Tag Archives: gardening

five red tulips in a white pot II

Five white hearts
wrapped in brittle brown paper,
stir in the dark,
reach out.

Standing in a flurry of snow,
a scatter of hail,
I am torn between eagerness
to see green shoots,
and trepidation at their daring.

 

Five red tulips in a white pot I

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daffodil tete a tete

The first of my tete a tete daffodils has just opened! Spring must be very close indeed, even though there was a brief flurry of snow in Canberra on the weekend.  So here is a celebratory ha’ sonnet. 

 

 

A tete a tete
with daffodils,
“Well met! Well met!”
their greeting fills
me with delight,
and hope, despite
so grey a day.

 

 

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gardener’s despair

This morning’s dVerse prompt from Claudia is garden(ing)!

I love gardening, but it’s a constant struggle here with the hungry wildlife and my own insatiable pig. Most recently the edge of the mouse plague has been the problem. 

Fucking kangaroos
and bastard possums!
They’ve bent my trees and
eaten the blossoms!

And the cockatoos!
That hooligan mob,
chew off the branches
to finish the job. Continue reading

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spring’s golden standard

It’s hard to avoid seeing evidence of climate change, when the spring bulbs are starting to flower around the winter solstice. The jonquils started a few weeks ago, in very early winter, and the first iris opened just a few days ago.

We’re not yet into the coldest part of winter, yet the spring is already pushing its way in. I am trying to enjoy it, without fearing too much the summer that will come after.

In winter’s stronghold
spring’s advance party unfurls
its golden standard.

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wisteria pods

With a mouse-trap snap
a wisteria pod splits
spraying bullet seed

 

I was pottering in the garden today and mulching around some wisteria that I grew from collected seed last year. It reminded me of this haiku I wrote last winter.  I had left the wisteria pods on a window sill in a plastic bag, and then forgotten about them. A few weeks later I was startled by sudden bangs and snaps, and found the splitting pods had shredded the bag and sent the seeds across the room!  

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five red tulips in a white pot

Today I am planting tulips.
I am planting five red tulips in a white pot. Continue reading

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casting nasturtiums

We finally got a decent frost and it’s killed off a bathtub full of nasturtiums. So I pulled them all out this afternoon and threw them to the chooks, who were very happy to have them.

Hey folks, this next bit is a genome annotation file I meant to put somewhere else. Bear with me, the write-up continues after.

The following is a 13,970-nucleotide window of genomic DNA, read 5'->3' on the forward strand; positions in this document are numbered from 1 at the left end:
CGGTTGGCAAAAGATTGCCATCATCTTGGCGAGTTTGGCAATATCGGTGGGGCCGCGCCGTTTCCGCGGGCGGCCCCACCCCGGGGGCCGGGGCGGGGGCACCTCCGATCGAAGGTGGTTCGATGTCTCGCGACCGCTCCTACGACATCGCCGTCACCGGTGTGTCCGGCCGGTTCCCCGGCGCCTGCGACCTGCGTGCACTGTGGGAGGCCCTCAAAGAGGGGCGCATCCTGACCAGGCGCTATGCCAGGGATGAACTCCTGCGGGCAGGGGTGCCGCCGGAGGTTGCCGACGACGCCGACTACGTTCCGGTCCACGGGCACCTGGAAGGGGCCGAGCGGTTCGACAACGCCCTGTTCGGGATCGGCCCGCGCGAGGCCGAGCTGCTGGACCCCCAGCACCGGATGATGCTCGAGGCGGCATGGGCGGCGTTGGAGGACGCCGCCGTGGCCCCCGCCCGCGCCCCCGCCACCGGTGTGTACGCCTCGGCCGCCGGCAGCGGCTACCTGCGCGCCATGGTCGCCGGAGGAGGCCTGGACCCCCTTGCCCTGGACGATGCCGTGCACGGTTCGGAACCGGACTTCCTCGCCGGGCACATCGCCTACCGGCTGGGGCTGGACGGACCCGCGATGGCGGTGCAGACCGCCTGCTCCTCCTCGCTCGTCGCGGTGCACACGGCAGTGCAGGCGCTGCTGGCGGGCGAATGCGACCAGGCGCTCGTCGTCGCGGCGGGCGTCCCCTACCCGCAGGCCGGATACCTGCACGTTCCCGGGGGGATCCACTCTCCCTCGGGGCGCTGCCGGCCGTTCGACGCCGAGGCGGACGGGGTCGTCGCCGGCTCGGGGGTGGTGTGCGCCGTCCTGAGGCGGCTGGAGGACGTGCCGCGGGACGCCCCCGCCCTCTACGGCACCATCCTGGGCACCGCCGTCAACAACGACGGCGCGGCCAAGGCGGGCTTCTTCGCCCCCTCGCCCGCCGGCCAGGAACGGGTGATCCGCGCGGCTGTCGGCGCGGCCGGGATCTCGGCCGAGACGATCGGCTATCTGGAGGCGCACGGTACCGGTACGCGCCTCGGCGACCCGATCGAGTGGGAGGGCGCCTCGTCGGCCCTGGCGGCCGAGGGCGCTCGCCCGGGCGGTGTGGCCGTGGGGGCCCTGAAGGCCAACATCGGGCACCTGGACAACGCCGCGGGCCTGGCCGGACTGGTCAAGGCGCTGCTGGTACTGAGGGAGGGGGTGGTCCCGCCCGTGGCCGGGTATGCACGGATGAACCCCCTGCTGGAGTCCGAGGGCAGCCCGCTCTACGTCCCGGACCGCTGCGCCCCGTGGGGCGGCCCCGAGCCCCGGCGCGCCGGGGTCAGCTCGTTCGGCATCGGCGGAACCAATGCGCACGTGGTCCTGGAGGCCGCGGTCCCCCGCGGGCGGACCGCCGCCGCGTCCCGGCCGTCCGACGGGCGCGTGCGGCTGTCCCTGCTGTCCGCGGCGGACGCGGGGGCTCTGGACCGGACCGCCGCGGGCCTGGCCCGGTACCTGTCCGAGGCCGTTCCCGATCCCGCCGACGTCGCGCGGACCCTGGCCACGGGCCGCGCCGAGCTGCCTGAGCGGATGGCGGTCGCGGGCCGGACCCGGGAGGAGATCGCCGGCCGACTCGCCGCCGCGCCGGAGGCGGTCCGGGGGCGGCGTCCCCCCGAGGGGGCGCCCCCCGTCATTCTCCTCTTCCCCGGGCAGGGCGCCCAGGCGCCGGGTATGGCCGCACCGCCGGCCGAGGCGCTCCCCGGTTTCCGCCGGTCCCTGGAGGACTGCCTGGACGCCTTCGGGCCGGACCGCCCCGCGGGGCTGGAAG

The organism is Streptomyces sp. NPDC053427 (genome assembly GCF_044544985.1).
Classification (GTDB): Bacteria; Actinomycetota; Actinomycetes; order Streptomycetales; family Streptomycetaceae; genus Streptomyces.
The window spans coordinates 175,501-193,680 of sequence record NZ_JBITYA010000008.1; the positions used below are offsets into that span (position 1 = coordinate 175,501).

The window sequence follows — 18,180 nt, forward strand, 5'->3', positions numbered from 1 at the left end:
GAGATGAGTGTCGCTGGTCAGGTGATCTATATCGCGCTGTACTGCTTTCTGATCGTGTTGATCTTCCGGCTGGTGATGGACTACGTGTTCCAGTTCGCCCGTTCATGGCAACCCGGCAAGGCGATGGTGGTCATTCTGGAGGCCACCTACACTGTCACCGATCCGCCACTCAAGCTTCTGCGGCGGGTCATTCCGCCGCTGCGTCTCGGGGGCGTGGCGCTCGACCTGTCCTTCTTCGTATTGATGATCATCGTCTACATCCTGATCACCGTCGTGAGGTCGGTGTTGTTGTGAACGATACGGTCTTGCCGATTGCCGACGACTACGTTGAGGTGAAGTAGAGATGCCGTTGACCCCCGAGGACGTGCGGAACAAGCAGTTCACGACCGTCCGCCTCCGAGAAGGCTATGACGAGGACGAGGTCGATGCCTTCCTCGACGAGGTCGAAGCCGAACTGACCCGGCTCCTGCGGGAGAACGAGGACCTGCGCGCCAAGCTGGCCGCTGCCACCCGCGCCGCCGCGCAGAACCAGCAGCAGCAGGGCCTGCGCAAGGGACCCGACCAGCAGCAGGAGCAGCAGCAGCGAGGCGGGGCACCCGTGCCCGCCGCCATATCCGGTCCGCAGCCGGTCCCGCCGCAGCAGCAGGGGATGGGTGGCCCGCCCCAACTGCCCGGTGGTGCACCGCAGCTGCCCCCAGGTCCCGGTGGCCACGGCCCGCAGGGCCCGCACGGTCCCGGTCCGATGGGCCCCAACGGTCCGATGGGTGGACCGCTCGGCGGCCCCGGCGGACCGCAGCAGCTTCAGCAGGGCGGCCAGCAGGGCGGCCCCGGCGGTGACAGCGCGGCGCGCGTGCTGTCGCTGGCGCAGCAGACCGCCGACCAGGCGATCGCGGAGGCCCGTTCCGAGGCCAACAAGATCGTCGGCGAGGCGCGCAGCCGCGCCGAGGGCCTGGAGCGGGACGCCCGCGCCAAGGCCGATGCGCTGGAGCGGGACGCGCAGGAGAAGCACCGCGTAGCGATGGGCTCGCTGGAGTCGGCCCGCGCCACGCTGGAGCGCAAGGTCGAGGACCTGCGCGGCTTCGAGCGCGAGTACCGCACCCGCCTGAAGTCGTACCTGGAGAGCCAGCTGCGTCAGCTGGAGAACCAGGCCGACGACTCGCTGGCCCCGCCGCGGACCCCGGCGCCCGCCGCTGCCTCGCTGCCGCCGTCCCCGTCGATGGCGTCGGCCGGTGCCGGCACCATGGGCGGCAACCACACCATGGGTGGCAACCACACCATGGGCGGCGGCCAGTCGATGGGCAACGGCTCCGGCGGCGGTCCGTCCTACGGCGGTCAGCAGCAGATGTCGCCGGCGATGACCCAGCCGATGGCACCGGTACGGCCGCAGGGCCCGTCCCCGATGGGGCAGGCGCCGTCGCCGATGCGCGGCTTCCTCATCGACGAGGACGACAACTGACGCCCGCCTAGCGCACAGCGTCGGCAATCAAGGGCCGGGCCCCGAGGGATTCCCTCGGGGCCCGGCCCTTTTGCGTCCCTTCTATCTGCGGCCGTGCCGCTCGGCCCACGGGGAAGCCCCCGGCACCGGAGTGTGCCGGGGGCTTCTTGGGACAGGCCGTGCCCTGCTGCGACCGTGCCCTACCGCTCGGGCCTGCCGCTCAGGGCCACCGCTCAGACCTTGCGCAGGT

Cookies and Cream, sweet as a dream
but rarely ever an egg between.
Ninja’s a handsome Australorp hen,
she used to lay well, but that was then…
The same is true for the five misses Brown, Continue reading

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how many hyacinths is enough?

I have sown many mice in the past week, and to celebrate I have ordered 50 hyacinths. I have tried to cut back, but the end of season catalogues are irresistible. I don’t even know where I’m going to put them all. I’ll just have to buy some pots. 

 

There is a line somewhere between
optimism and idiocy.
But herein lies the difficulty-
once it’s passed it can’t be seen.

So on I go, keeping my eyes on
another boundary now instead,
I’m charging on, full steam ahead
racing towards the sanity horizon.

But still, yet still, my resolve is hard,
Can you hear that keyboard tapping sound?
I’m buying more things to put in the ground!
Please, someone take away my credit card…

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pretty mice all in a row

I dug the ground, I planted seed,
in the night, mice came to feed.
I bought more seed, planted again,
and in the night, yet more mice came.
Now I’m out of seed, and I’m out of nice,
I’ve laid the traps, and I’m planting mice.
and once I’ve planted a nice long row,
above the mice my seeds will grow.

and in ha’sonnet form for Stephen, here is the next episode:

I planted seed
all in a row.
The mice did feed,
no seed did grow.
Now planting mice
in rows all nice,
to feed the seed.

 

There is currently a mouse plague in western NSW. It’s not as bad here, but there are a lot more than usual. 

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less than half the story

I’ve been thinking about seeds a lot as I keep planting peas that get eaten by mice, and I’ve written a few poems about them. But pruning one into 44 words for Monday’s dVerse quadrille prompt “planting seeds” didn’t work for me. So I tried to think of what a seed is – enough genetic information for an organism (diploid), the machinery of a cell to start it all going (mitochondria, etc)… Did you know that mitochondrial DNA comes purely down the female line? Yours is the same as your mother’s, your grandmother’s, your great-grandmother’s, stretching back along a line of a hundred thousand women…

 

What arrogance,
what masculine conceit,
calling your semen ‘seed’!
Spill it on the ground,
wait for an army of sons to rise,
from those sad wrigglers –
haploid,
halfwit,
not even half the story.
Wait forever –
it’s not seed you sprayed,
just pollen.

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